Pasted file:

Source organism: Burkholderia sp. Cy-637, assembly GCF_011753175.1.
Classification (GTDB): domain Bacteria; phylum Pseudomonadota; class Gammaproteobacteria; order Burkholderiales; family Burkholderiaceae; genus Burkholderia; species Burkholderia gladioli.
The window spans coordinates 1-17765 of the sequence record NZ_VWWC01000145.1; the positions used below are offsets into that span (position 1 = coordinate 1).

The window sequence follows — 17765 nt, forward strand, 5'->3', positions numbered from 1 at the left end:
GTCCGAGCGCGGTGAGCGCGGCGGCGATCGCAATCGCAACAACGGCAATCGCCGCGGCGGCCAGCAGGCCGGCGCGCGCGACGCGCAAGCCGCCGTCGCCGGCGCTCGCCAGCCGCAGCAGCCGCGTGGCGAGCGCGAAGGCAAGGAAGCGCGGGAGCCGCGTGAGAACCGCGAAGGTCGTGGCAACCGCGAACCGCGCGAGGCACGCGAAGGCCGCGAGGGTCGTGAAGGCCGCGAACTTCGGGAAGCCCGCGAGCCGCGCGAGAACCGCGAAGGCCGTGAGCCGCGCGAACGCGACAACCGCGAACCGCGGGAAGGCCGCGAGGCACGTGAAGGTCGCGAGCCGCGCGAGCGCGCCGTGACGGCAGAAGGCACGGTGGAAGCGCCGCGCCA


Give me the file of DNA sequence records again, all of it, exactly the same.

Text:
Source organism: Burkholderia sp. Cy-637, assembly GCF_011753175.1.
Classification (GTDB): domain Bacteria; phylum Pseudomonadota; class Gammaproteobacteria; order Burkholderiales; family Burkholderiaceae; genus Burkholderia; species Burkholderia gladioli.
The window spans coordinates 1-17765 of the sequence record NZ_VWWC01000145.1; the positions used below are offsets into that span (position 1 = coordinate 1).

The window sequence follows — 17765 nt, forward strand, 5'->3', positions numbered from 1 at the left end:
GTCCGAGCGCGGTGAGCGCGGCGGCGATCGCAATCGCAACAACGGCAATCGCCGCGGCGGCCAGCAGGCCGGCGCGCGCGACGCGCAAGCCGCCGTCGCCGGCGCTCGCCAGCCGCAGCAGCCGCGTGGCGAGCGCGAAGGCAAGGAAGCGCGGGAGCCGCGTGAGAACCGCGAAGGTCGTGGCAACCGCGAACCGCGCGAGGCACGCGAAGGCCGCGAGGGTCGTGAAGGCCGCGAACTTCGGGAAGCCCGCGAGCCGCGCGAGAACCGCGAAGGCCGTGAGCCGCGCGAACGCGACAACCGCGAACCGCGGGAAGGCCGCGAGGCACGTGAAGGTCGCGAGCCGCGCGAGCGCGCCGTGACGGCAGAAGGCACGGTGGAAGCGCCGCGCCA